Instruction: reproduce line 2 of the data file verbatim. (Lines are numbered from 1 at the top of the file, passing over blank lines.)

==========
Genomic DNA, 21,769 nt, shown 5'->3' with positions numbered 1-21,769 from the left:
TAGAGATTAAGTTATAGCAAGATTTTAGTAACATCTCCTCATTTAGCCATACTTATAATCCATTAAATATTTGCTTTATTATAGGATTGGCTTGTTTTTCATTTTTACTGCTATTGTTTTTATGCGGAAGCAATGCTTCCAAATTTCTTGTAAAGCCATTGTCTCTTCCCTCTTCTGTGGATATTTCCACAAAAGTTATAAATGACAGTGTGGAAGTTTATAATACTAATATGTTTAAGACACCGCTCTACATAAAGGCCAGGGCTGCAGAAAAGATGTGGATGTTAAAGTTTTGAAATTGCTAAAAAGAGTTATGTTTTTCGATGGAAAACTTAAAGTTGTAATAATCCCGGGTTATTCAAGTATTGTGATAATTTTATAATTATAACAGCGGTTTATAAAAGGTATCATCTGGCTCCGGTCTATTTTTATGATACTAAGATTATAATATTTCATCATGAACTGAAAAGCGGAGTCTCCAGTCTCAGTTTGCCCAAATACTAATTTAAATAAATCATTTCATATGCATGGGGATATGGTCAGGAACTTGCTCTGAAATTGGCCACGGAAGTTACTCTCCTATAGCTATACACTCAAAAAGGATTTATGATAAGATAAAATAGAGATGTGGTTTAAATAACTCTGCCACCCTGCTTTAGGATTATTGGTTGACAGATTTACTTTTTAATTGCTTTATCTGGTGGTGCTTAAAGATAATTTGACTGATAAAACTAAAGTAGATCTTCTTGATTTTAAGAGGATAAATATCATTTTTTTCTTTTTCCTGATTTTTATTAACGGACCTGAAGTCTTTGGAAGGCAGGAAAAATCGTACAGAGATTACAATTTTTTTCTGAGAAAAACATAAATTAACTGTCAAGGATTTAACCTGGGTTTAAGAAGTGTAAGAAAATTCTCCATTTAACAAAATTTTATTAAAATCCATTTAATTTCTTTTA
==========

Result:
TAGAGATTAAGTTATAGCAAGATTTTAGTAACATCTCCTCATTTAGCCATACTTATAATCCATTAAATATTTGCTTTATTATAGGATTGGCTTGTTTTTCATTTTTACTGCTATTGTTTTTATGCGGAAGCAATGCTTCCAAATTTCTTGTAAAGCCATTGTCTCTTCCCTCTTCTGTGGATATTTCCACAAAAGTTATAAATGACAGTGTGGAAGTTTATAATACTAATATGTTTAAGACACCGCTCTACATAAAGGCCAGGGCTGCAGAAAAGATGTGGATGTTAAAGTTTTGAAATTGCTAAAAAGAGTTATGTTTTTCGATGGAAAACTTAAAGTTGTAATAATCCCGGGTTATTCAAGTATTGTGATAATTTTATAATTATAACAGCGGTTTATAAAAGGTATCATCTGGCTCCGGTCTATTTTTATGATACTAAGATTATAATATTTCATCATGAACTGAAAAGCGGAGTCTCCAGTCTCAGTTTGCCCAAATACTAATTTAAATAAATCATTTCATATGCATGGGGATATGGTCAGGAACTTGCTCTGAAATTGGCCACGGAAGTTACTCTCCTATAGCTATACACTCAAAAAGGATTTATGATAAGATAAAATAGAGATGTGGTTTAAATAACTCTGCCACCCTGCTTTAGGATTATTGGTTGACAGATTTACTTTTTAATTGCTTTATCTGGTGGTGCTTAAAGATAATTTGACTGATAAAACTAAAGTAGATCTTCTTGATTTTAAGAGGATAAATATCATTTTTTTCTTTTTCCTGATTTTTATTAACGGACCTGAAGTCTTTGGAAGGCAGGAAAAATCGTACAGAGATTACAATTTTTTTCTGAGAAAAACATAAATTAACTGTCAAGGATTTAACCTGGGTTTAAGAAGTGTAAGAAAATTCTCCATTTAACAAAATTTTATTAAAATCCATTTAATTTCTTTTA